SOLOMON ISLANDS 2003
Troops, Police in Solomons Next Thursday
Friday July 18, 02:07 PM
The first police and military elements of the Australian-led Solomon Islands intervention force are likely to deploy to the strife-torn nation next Thursday, the government has announced. Defence Minister Robert Hill said the landing ship HMAS Manoora would leave Townsville on Monday in preparation for the deployment.
The announcement follows the passage of legislation through the Solomons parliament, which creates a legal basis for the mission to restore law and order in the Pacific nation.
The Australian government has yet to give the final go-ahead for the operation, tipped to involve up to 1,500 Australian troops and logistics personnel and up to 300 police. Also involved will be elements from New Zealand, Papua New Guinea, Tonga and Fiji.
The final green light will come at a meeting of the Cabinet national security committee in Canberra on Tuesday. That will also determine the sensitive issue of the rules of engagement which stipulate under what circumstances police and troops may open fire. Senator Hill said preparations for the operation were now well under way. Manoora was sailing a day ahead of the official go-ahead to ensure it could be in place for the arrival by air of police and military elements that the government might decide to send to the Solomons, Senator Hill said.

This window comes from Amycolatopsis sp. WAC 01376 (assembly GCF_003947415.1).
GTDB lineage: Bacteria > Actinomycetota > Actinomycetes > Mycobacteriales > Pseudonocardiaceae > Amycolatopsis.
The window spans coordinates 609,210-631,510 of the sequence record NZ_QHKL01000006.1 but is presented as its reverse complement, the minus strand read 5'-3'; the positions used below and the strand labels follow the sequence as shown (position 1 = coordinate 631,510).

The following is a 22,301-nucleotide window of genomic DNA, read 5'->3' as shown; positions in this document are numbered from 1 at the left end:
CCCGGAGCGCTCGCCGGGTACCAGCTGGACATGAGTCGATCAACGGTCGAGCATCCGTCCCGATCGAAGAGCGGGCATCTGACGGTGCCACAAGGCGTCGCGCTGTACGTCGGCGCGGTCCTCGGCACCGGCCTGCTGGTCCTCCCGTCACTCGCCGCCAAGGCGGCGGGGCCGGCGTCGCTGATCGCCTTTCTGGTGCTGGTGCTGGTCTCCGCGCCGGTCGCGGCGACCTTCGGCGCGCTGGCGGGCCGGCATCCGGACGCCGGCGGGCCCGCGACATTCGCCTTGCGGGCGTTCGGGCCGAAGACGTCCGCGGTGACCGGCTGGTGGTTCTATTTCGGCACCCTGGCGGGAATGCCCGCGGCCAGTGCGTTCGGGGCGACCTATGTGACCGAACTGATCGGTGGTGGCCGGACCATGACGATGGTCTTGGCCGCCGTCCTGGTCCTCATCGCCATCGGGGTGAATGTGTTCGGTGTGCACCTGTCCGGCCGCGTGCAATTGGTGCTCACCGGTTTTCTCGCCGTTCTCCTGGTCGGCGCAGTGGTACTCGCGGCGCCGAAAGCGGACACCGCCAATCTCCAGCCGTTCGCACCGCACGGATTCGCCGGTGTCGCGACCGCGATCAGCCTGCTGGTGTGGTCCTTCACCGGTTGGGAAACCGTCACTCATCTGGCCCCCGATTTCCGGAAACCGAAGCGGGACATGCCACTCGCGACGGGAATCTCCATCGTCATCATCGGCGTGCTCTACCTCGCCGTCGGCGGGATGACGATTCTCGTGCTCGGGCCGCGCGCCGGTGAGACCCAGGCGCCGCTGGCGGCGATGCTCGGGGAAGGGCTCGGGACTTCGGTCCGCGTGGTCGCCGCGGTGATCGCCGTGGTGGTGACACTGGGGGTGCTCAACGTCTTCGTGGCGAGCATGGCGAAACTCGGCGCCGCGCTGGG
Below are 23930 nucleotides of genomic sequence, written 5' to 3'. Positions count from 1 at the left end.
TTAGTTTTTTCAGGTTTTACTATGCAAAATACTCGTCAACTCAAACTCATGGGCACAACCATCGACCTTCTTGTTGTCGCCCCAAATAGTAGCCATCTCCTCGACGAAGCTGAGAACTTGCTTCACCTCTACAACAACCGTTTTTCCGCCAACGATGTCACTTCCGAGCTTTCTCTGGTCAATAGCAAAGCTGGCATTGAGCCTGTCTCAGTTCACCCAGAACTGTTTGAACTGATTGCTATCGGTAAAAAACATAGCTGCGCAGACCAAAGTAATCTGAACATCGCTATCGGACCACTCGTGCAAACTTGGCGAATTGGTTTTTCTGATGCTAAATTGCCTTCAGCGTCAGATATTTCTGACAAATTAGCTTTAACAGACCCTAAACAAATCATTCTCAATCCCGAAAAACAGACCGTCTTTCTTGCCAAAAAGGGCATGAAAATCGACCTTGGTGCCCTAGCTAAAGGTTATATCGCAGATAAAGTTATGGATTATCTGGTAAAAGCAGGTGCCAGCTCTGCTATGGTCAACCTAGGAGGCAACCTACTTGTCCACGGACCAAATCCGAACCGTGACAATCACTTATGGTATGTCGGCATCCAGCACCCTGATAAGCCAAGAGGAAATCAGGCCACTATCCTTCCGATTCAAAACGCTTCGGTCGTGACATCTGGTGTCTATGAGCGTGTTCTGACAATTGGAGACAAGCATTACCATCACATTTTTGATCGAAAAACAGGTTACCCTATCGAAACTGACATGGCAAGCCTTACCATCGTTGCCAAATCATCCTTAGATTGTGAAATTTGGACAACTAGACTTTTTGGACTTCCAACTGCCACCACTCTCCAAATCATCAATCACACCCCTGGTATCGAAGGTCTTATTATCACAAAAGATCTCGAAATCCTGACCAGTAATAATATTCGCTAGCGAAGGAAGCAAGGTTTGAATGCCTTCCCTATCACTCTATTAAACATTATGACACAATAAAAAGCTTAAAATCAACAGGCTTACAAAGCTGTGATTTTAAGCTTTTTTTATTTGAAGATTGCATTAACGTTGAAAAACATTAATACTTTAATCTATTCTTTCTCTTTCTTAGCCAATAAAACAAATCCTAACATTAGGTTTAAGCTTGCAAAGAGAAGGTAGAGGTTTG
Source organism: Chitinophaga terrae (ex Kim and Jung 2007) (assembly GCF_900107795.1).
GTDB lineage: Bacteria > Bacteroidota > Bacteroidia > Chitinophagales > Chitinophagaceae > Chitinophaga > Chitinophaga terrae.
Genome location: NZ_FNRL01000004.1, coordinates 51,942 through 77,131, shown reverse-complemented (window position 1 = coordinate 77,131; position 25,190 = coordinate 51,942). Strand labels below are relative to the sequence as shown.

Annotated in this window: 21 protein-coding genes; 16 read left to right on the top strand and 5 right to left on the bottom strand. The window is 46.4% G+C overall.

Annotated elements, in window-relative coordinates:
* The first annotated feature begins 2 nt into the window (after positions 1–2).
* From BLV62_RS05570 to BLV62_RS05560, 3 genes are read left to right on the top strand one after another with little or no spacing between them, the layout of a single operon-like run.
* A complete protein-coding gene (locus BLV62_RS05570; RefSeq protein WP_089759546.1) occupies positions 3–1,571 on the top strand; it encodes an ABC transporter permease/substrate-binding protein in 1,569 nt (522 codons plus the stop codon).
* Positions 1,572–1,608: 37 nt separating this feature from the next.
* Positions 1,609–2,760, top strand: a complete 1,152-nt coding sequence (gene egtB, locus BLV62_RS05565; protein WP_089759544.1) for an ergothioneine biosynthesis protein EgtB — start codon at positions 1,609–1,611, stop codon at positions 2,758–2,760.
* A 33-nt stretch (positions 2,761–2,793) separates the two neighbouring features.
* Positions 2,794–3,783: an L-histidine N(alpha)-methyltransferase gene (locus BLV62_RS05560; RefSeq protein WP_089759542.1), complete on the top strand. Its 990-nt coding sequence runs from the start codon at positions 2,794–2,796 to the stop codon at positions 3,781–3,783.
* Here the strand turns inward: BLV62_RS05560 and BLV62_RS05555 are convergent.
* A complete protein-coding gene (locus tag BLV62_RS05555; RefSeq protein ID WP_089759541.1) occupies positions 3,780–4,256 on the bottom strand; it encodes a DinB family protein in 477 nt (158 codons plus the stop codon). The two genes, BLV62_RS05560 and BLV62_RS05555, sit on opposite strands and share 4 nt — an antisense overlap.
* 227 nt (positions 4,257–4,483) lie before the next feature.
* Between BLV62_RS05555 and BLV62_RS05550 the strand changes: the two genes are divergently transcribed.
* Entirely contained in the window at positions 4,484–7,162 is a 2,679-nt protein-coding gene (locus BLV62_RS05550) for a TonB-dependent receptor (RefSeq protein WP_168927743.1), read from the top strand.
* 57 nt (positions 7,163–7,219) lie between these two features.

Senator Hill said he expected the initial police and military elements would be in a position to deploy from next Thursday. "Australian and Pacific Island country contingents, including both police and military elements, are starting to prepare and train in Townsville for deployment once the formal approval is given," he said in a statement. "The first Pacific Island military contingent to arrive in Townsville will be from Fiji later today. Other Pacific Island contingents will follow. "This combined preparation will ensure that all contingents are well-prepared to work together to uphold the laws of the Solomon Islands and assist the Solomon Islands government and people restore stability in their country." Senator Hill said restoring law and order to the Solomon Islands was essentially a policing task. "The defence force elements from Pacific Forum countries, including Australia, would provide back-up for the police, as well as assisting with logistic support and humanitarian tasks," he said. Since the Solomons operation is foremost a policing mission, the rules of engagement are likely to be more restrictive than those which applied in East Timor.